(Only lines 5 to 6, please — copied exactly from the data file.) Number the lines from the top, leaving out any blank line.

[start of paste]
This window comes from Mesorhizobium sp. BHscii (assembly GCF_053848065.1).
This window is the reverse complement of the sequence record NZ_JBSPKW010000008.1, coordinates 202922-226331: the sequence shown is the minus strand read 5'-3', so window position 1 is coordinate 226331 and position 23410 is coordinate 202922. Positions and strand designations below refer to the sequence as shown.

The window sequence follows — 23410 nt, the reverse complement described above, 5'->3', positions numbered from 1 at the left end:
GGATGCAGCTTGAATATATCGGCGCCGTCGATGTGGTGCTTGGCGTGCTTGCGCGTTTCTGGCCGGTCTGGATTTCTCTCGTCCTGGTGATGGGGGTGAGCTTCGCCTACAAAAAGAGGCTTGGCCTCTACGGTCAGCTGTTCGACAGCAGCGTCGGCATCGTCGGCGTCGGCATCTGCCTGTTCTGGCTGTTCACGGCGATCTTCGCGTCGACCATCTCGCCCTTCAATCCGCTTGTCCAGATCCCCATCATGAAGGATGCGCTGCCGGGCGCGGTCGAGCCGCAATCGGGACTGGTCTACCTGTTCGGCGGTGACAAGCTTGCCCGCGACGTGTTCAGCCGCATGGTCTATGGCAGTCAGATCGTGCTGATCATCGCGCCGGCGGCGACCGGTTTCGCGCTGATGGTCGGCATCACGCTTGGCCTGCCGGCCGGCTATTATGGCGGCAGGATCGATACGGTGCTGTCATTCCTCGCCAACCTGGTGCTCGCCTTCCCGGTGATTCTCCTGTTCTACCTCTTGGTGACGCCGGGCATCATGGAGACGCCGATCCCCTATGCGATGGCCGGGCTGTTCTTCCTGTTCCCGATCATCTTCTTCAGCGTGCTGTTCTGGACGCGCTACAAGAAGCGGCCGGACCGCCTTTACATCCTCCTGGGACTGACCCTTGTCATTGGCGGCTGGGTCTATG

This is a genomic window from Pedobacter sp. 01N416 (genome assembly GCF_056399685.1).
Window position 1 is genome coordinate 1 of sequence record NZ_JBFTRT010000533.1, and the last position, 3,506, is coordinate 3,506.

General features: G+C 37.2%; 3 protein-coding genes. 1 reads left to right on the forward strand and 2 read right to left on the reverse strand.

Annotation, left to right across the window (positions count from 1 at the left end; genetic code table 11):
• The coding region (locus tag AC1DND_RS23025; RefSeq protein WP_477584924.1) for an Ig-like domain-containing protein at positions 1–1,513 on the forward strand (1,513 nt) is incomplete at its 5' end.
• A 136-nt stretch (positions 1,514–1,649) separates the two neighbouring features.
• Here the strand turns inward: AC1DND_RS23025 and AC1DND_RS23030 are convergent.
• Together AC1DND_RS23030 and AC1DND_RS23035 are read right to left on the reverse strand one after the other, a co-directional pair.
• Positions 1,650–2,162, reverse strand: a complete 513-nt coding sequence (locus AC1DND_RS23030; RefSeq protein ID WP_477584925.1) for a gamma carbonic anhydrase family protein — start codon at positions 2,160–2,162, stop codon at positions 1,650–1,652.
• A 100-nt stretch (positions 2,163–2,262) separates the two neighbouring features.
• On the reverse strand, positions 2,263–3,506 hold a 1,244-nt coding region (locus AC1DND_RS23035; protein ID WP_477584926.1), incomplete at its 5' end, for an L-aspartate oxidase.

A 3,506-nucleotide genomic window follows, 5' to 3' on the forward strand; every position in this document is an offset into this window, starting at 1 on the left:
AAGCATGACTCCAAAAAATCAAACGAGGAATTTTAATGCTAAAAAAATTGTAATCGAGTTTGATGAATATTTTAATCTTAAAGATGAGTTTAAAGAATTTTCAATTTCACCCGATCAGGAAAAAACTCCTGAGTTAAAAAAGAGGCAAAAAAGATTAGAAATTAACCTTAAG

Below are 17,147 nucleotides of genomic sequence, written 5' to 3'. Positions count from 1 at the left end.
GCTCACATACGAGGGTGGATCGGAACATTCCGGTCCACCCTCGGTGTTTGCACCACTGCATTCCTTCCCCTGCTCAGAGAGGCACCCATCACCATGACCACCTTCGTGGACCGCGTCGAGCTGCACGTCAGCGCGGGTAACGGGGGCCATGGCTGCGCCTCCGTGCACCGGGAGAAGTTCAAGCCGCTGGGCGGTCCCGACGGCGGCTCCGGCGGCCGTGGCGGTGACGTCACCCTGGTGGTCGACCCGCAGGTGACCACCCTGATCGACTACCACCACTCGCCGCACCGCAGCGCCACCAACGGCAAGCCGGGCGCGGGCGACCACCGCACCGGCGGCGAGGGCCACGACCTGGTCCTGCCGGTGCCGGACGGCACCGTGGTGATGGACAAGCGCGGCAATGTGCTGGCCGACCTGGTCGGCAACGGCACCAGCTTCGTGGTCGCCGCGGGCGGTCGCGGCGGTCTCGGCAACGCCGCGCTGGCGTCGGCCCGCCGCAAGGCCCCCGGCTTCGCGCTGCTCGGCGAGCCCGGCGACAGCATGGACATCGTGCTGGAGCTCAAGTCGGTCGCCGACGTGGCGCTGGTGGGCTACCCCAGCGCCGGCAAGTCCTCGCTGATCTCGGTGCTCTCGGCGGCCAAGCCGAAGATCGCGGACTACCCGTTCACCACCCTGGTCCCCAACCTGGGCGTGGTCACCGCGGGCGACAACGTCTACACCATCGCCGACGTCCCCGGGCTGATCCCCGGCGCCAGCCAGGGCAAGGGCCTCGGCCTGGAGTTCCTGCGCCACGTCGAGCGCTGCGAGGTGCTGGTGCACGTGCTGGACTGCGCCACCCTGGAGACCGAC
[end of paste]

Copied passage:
This is a genomic window from Pedobacter sp. 01N416 (genome assembly GCF_056399685.1).
Window position 1 is genome coordinate 1 of sequence record NZ_JBFTRT010000533.1, and the last position, 3,506, is coordinate 3,506.